Best case scenario: Building on a strong end to his final collegiate season, including a dominating performance in the Senior Bowl, Mafe embarks on an early-season quarterback hunt as a situational reserve behind Darrell Taylor and Uchenna Nwosu. Unable to keep their most productive rusher off the field, he enters the full-time starting lineup in Week 8 and continues to wreak havoc, eventually breaking Steve Neihaus’ unofficial team record with 10.5 sacks. as a rookie.
worst case scenario: Coming into the league with less than 15 Big Ten starts to his name, Mafe starts slow in training camp to deal with NFL tackles and trails Alton Robinson in the rotation behind Taylor and Nwosu. Seeing the field primarily on special teams, he played sparingly on defense in the first half of the season before eventually carving out a bigger role for himself in the final eight or nine games, capping a disappointing rookie year with 2.5 sacks and a forced escape.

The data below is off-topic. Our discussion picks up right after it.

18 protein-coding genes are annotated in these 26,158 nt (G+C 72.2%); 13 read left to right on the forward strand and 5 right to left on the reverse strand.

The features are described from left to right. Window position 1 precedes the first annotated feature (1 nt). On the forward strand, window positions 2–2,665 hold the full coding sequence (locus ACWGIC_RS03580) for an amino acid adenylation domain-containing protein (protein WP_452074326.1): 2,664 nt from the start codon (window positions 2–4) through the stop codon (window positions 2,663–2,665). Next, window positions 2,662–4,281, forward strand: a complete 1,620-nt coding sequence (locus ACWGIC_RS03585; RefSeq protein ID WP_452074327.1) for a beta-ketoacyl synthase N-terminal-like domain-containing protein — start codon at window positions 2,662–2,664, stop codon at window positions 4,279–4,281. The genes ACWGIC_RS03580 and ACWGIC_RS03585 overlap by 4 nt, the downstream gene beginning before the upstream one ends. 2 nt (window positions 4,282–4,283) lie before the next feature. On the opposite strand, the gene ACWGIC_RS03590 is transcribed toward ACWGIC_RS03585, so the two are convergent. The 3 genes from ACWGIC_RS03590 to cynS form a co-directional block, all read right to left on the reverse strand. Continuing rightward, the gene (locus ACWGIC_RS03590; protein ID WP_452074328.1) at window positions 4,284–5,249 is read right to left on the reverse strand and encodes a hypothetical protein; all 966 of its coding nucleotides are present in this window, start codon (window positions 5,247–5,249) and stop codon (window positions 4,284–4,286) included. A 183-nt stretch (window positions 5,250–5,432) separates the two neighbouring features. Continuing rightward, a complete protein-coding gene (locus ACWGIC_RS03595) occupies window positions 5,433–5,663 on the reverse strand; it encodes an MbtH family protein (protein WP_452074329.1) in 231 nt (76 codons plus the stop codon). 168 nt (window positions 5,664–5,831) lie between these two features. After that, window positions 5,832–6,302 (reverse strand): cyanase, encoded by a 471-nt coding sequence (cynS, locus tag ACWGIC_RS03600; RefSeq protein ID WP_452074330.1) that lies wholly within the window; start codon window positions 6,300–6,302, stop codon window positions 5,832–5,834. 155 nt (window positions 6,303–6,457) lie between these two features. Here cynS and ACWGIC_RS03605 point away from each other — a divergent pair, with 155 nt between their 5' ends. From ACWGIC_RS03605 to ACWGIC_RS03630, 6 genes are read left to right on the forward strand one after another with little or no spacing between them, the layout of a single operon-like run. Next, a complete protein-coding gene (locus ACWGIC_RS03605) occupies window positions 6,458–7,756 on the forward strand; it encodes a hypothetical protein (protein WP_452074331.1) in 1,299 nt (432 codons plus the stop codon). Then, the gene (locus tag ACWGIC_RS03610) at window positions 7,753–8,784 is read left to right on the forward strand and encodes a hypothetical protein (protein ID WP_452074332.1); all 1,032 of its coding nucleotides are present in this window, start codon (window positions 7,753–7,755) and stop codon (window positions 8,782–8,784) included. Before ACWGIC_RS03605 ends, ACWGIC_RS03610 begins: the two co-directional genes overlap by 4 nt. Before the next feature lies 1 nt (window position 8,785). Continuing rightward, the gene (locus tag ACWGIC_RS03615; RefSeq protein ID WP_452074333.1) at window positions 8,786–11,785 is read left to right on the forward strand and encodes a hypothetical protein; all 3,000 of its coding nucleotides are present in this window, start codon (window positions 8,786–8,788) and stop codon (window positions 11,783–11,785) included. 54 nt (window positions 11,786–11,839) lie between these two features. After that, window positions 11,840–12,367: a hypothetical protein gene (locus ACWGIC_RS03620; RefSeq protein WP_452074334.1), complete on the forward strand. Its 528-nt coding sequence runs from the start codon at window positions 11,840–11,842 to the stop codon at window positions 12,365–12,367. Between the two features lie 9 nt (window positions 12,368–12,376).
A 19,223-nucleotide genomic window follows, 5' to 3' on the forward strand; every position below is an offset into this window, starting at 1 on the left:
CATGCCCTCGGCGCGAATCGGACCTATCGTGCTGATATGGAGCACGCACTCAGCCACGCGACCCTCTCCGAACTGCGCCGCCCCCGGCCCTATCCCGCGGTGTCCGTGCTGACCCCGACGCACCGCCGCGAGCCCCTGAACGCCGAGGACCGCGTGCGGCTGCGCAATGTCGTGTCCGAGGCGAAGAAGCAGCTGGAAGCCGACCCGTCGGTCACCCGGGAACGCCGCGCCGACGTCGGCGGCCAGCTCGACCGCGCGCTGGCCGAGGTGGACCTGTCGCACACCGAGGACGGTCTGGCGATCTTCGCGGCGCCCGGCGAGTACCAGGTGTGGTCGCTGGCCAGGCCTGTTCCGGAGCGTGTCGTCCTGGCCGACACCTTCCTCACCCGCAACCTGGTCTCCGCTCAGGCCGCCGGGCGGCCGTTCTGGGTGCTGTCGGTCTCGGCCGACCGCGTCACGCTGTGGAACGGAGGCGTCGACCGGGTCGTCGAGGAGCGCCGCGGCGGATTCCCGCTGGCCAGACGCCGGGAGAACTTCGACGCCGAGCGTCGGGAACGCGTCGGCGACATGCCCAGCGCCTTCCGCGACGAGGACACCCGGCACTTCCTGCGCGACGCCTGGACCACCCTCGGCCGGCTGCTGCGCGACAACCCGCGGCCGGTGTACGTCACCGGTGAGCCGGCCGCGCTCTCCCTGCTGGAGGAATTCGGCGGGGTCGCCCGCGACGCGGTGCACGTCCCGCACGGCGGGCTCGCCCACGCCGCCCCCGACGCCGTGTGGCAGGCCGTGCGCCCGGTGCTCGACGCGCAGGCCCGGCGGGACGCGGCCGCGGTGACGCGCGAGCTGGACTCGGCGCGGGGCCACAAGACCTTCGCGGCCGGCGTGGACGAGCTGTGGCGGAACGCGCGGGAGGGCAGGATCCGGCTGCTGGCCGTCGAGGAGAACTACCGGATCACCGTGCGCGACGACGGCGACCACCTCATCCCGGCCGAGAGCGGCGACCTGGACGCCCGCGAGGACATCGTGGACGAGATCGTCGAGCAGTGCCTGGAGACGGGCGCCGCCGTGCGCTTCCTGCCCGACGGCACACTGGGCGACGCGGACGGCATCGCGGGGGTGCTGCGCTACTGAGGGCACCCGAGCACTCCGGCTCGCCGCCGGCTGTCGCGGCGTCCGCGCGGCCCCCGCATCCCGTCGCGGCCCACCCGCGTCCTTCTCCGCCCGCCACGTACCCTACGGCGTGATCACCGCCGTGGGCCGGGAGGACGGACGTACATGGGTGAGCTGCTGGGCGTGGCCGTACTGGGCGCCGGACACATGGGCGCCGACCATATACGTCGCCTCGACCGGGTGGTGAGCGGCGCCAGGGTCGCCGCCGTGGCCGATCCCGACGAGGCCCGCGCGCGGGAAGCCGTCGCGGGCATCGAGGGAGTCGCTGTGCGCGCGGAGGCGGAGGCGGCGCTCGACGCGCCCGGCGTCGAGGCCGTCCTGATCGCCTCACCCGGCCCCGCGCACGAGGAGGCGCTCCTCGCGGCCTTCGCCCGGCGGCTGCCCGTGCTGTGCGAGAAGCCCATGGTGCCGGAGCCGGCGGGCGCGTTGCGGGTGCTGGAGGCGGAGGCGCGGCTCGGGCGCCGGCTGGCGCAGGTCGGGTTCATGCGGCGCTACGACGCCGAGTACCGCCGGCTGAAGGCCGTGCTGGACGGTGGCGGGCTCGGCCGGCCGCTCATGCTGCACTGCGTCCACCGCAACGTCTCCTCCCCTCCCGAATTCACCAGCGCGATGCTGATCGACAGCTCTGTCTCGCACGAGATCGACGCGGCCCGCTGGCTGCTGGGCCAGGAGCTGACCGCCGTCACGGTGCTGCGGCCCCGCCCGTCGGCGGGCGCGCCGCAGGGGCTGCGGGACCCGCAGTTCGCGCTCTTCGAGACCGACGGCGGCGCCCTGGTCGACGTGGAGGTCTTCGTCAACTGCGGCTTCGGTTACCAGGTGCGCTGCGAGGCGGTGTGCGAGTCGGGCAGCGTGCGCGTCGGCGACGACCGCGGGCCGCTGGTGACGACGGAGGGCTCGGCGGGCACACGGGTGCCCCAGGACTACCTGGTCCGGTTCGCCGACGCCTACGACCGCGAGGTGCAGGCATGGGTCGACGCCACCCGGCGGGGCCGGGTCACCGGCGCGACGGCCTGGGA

Ken Walker III
Best case scenario: When the injury bug inevitably suffocates Penny again during training camp, Walker jumps into the starting lineup and never looks back, exploding for a 100-yard performance in his NFL debut. Becoming an immediate starter, the dynamic rusher stays healthy for all 17 games and joins Curt Warner as the second fullback in franchise history to eclipse 1,000 yards and score double-digit touchdowns as a rookie, putting him squarely in the running for Rookie of the Year honors.